It is a truth universally acknowledged that a single man in possession of a good job may not really be known to those he serves, even if he has served a good many years.
With that in mind, let me introduce myself to those who don't know me. My name is Block/Guerrero, and I'm the chancellor and athletic director of one of the great universities in America, UCLA. It is, as you may imagine, a difficult job. But I have survived — and may I say prospered? — by doing things my way as the famous singer Frank something once sang.
Now you may, and probably should, ask what "my way" is. So let me start by offering a few general principles, followed by some recent examples. To start with, I believe the greatest good for the community is inextricably linked to my ability to hold each of these jobs; to wear each of these hats, so to speak. UCLA would not be the same without me. Never mind what the results of my decisions are. The pay goes way beyond substantial, and it arrives with a regularity that is nothing if not reassuring.
But I believe in more than that, of course. There is a lot of talk nowadays — way too much, in my opinion — about making reasonable decisions, given the financial constraints that all the UC campuses now face. I'm referring to, among other things, the tiresome use of "due diligence" in deciding whom to hire or whose contract to extend. How long does the vetting process have to go? Let me put it this way: Do we really need to consider the track record of coaches beyond their last year of work? Not in my view.
I promised you examples, and you shall have them. I get a sense there's some concern about the football coach we hired a few years ago. (I put this kind of thing a bit behind getting my early morning coffee, but it's out there, and I have to deal with it.) If I understand it correctly, the concern seems to be that he hasn't out-coached his rivals and may not have done so when he worked in some kind of league for professional players. So what? Hasn't he recruited well and improved the "culture" of the team? What do all these critics want? Three out of three? Is that even realistic?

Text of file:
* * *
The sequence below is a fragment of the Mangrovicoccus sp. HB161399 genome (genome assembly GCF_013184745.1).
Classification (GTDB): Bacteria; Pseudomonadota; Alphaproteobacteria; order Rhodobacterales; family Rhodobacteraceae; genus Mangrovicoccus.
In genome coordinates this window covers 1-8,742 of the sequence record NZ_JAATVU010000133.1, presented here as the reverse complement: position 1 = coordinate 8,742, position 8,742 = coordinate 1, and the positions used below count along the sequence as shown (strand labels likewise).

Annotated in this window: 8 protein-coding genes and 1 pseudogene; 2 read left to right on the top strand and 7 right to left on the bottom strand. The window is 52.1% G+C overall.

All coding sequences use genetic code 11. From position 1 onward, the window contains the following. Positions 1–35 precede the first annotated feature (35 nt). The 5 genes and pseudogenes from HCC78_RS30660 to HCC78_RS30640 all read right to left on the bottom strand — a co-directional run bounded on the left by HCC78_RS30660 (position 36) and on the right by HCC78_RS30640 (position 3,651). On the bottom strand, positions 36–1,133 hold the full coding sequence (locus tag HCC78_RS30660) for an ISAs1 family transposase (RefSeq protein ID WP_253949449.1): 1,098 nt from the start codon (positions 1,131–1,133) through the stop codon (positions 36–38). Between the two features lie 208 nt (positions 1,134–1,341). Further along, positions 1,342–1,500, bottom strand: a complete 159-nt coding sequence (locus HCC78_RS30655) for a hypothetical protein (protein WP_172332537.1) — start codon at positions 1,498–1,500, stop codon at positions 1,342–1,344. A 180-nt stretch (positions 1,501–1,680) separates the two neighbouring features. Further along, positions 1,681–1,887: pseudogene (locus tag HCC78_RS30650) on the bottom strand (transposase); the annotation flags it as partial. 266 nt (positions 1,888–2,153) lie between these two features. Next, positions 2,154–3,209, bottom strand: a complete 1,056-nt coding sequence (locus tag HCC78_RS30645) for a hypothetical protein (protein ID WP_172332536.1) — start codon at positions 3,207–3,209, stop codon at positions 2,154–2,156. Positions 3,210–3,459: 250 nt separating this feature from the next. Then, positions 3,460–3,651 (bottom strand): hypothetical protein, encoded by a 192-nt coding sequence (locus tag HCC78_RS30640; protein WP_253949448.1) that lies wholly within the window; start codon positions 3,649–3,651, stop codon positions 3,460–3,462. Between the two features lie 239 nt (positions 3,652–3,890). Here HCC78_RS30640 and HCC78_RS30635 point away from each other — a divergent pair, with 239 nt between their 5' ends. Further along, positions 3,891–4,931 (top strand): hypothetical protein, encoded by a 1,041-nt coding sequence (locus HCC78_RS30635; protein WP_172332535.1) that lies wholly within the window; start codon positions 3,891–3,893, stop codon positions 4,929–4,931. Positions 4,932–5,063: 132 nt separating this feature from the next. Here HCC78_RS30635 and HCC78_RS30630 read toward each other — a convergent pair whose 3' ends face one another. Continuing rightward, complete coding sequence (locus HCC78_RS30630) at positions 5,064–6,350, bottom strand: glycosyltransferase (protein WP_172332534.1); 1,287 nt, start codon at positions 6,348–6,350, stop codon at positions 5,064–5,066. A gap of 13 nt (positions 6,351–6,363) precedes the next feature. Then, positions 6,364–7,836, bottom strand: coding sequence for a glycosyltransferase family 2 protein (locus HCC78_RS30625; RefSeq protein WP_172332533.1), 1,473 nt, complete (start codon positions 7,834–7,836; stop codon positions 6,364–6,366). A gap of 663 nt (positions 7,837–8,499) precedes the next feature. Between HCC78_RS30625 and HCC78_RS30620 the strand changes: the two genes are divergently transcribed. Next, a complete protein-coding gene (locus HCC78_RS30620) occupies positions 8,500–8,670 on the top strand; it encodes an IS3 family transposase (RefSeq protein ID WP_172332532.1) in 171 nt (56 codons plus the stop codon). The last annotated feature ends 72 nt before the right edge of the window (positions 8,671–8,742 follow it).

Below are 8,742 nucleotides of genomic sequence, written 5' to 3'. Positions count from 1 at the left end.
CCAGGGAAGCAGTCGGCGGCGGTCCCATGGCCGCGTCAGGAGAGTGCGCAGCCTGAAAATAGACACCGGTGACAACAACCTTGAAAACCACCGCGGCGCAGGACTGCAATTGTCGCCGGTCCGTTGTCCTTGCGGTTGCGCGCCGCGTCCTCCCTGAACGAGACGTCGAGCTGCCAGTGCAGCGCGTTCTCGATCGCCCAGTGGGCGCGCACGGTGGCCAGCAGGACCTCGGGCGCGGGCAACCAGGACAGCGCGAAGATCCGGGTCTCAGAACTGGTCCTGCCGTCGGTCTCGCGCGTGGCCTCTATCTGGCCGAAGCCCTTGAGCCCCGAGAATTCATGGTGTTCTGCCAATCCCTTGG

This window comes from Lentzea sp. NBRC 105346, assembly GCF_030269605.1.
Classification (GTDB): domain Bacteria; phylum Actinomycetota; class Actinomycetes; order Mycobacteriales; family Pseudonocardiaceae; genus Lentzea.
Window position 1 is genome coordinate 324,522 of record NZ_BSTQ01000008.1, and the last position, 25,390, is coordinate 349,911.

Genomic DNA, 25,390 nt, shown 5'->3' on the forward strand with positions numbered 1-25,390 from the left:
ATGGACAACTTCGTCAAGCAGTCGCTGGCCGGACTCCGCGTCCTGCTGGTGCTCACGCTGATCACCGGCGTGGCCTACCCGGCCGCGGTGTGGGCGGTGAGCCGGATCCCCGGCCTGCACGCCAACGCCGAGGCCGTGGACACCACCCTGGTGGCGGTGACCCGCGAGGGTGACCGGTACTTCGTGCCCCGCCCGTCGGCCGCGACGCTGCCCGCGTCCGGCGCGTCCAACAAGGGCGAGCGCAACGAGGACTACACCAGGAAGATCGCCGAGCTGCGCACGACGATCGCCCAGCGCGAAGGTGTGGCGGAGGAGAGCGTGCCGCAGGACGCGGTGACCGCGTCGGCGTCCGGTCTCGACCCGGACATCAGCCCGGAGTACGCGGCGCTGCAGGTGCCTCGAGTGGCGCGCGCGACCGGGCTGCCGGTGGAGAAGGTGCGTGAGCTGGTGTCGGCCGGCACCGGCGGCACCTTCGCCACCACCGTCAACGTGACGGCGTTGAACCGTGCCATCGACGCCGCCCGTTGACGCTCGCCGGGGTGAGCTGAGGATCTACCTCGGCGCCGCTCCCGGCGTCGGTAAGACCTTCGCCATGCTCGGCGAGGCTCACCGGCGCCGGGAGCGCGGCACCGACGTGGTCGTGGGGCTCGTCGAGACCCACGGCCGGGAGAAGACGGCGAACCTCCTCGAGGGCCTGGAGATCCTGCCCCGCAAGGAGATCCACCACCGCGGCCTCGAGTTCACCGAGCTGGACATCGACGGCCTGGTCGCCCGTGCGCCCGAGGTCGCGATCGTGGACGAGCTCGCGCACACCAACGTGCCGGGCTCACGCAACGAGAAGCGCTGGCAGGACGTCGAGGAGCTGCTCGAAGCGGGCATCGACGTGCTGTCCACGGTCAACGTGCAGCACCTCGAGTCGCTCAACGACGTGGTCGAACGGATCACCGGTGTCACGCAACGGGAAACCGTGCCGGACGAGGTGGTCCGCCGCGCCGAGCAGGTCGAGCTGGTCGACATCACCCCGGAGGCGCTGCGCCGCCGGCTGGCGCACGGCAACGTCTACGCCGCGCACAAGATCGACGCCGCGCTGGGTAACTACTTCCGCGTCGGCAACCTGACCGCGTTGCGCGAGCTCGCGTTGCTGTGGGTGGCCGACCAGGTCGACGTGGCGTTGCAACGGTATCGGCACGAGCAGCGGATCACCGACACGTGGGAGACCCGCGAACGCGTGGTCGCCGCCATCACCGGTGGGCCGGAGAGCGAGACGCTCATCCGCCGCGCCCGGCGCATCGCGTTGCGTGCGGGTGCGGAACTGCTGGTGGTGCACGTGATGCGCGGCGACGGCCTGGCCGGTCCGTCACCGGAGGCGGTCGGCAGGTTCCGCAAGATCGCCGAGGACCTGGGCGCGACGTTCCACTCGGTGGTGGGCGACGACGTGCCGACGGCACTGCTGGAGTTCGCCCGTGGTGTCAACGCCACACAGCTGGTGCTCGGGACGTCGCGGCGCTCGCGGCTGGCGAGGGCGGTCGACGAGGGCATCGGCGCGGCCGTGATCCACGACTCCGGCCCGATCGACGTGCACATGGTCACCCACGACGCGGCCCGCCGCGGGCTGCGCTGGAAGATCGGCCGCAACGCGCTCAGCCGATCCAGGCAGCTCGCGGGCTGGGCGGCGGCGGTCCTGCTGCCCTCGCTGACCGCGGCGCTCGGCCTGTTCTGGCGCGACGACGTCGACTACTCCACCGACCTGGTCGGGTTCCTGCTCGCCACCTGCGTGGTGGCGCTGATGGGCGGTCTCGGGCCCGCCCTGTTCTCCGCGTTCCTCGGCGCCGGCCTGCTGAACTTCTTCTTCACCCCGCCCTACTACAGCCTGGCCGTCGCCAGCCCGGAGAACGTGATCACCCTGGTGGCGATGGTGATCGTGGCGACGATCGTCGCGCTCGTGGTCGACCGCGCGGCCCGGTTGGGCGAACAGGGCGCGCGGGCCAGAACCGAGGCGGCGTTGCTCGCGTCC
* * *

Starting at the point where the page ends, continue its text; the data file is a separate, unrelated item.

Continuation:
And then there's the matter of the basketball coach. Something about an experience at the University of Iowa that left some people unhappy. Really? All those years ago? He got us into the "sweet 16" in 2013, didn't he? I mean, I turned to Brad Stevens first, but it didn't work out. On top of all that, I've now had to contend with the fuss about extending his contract. It was premature, you say? Well, my desire to do it wasn't premature. End of discussion.
And btw, that brings me to a third ruling principle I've followed to great success. When things don't work out at first, PANIC, ALWAYS PANIC. (Now that I think of it, when Chris Petersen wasn't interested in the football job I panicked again. Do you know what would have happened if I had remained calm and kept my focus? The search would have taken longer! That's what would have happened.)
Here's the thing: I know Coach John Wooden was a great man and won a lot of championships. But that was then, and this is now. I'm here to lead UCLA into the future; I can't wallow in the past. All this talk about being in the conversation for national titles is something I don't follow. What does it mean, and what good is a "conversation?"
It kind of reminds me about all the fuss — totally misplaced, I think — when the athletic department wanted to put students at the fringes of basketball games in Pauley instead of at center court. Hello out there! We're trying to raise money for UCLA, not strengthen the undergraduates' ties to their alma mater.
Finally, I'm known as someone who blogs and sends out emails to the larger community. I invite you to join me in future dialogues as long as you keep the larger context in mind. It's my way or no way; no need to elaborate.
(Writer's note: An attempt at satire isn't usually followed by this kind of note, but I'm as livid as I've ever been about what I see as the malfeasance at the heart of UCLA athletics, so I had to vent, with apologies to Jane Austen fans. But in joining the practice of "preaching to the converted," which predominates on Bruins Nation, like all sports sites, I'm afraid I haven't contributed to changing anything in the power structure that defies common sense. So again I want to express my hope that readers will consider my suggestion in a previous post and show up to make comments at the various Board of Regents meetings throughout the state. I'm sure I'm not alone in being willing to help with the necessary research.)